Second opinions after DBS are done and can be successful. On occasion, the leads are not properly placed, and if corrected, can make a big difference in the outcome. In fact, when my husband was having trouble with the programming aspect, his neurologist offered to refer him elsewhere if he wanted that. Finally, after months of reprogramming, his dyskinesias are gone, and he now seems more stable. By the way, Yahoo Groups has a forum just for DBS. I have found it helpful.

By BARBRUS On 2010.02.08 16:44
I know that DBS is touted as a wonderful thing.... however - we were warned of the things that could go wrong during the operation - our surgeon had done over 300 of these with only 1 having severe complications - one of the best in the country and we became #2! My husbands vessels in the brain are larger than normal ones and when they put the probe in it punctured a vessel and produced a bleed in the brain (hemorragic stroke). They stopped the operation immediately and 4 weeks later finished it. Now they were only able to complete the one side and no surgeon is willing to do the other side (I don't blame them). Just remember, the DBS only takes you back a few years in the progression of the disease and then you begin the progression anew. The side with the DBS does work better than the other, but after a while it just doesn't make any difference anymore.

By annwood On 2010.02.08 22:22
Dear Barbrus,

Thank you for your post. I am sorry that the DBS did not work and the complications were so horrid. I could not agree with you more about your warning and I have made it myself here in the past. Even if the results are favorable I think you would agree that it is a very difficult surgey and one that should not be entered into lightly. This is to mask the symptoms temporarily and does absolutely nothing to halt PD. Eventually all of the symptoms and more return.

My husband went to a very good, world renown center for his DBS. He too suffered a stroke during the surgery but this was not confirmed until his autopsy two years later. He required weeks of speech therapy, lost 50% of his cognitive function, developed a rapid form of dementia and was never able to reduce his meds.

I understand that many get relief of the PD symptoms but of the three people I know who have had DBS none of them did well. I hate being a "wet blanket" but we all come to this forum with our own stories and they are often conflicting. Like you, I just want people to be fully aware of the serious complication that can, and do, occur.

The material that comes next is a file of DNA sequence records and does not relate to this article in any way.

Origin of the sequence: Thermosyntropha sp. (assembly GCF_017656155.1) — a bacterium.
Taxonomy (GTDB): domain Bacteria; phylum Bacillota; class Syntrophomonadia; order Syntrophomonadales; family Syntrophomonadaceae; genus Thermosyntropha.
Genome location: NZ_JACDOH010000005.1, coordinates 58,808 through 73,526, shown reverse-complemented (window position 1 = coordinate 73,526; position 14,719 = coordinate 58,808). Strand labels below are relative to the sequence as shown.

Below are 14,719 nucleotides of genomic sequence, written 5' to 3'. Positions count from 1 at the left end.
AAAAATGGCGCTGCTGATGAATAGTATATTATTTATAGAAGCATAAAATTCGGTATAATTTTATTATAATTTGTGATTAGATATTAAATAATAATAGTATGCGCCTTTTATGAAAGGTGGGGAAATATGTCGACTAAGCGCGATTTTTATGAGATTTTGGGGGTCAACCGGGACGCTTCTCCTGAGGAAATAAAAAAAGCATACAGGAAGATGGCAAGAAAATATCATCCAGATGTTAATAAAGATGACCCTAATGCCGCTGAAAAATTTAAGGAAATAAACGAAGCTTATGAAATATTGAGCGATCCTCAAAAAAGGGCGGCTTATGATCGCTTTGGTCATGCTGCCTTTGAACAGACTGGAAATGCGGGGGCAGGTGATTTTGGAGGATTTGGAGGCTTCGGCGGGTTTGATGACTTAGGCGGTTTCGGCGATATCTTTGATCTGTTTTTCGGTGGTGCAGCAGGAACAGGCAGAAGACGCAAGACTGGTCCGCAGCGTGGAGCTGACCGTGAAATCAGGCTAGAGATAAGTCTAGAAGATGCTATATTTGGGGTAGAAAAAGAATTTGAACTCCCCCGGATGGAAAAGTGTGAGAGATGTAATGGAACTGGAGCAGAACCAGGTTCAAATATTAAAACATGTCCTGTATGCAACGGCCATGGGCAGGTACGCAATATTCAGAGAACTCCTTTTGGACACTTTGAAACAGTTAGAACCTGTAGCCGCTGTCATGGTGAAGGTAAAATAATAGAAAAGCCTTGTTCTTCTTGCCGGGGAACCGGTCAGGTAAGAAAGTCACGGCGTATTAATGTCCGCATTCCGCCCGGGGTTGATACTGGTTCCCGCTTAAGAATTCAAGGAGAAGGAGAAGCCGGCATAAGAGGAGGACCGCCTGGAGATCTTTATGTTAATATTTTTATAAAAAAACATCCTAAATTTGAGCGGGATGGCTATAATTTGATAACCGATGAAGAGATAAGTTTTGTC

By Newcaregiver On 2010.02.09 08:32
Annwood and all: I appreciate your willingness to be very direct and frank about DBS (and anything, really!). You see videos showing how wonderful it is--and probably is in most cases, but deciding on any surgery should be done with lots of caution. I think in general people seem to believe surgery is the answer to any problem. I witness people having surgery so quickly without really weighing the risks/benefits. I appreciate you all telling it like it is so that we all can step back and make decisions like this very carefully.

By annwood On 2010.02.09 10:05
Thank you. I really just want people to step back and look at this before electing to have DBS. ANY surgical procedure carries risks and we have to weigh the risks vs. the benefits. It is a personal decision but should be made with full understanding of the problems that may occur. I left the decision totally up to my husband with the understanding I would support him either way.

By packerman On 2010.02.09 17:22
my husband did do his homework, but he was so desperate to "have his life back".
i'm just thankful that his surgery was one of the success stories.
but you're right--he warns people of possible complications every day on the DBS Forums.

By annwood On 2010.02.09 21:40
I am happy to hear that your husband's surgery went well.

© · Published by jAess Media · Privacy Policy & Terms of Use
Sponsorship Assistance for this website and Forum has been provided by
by people like you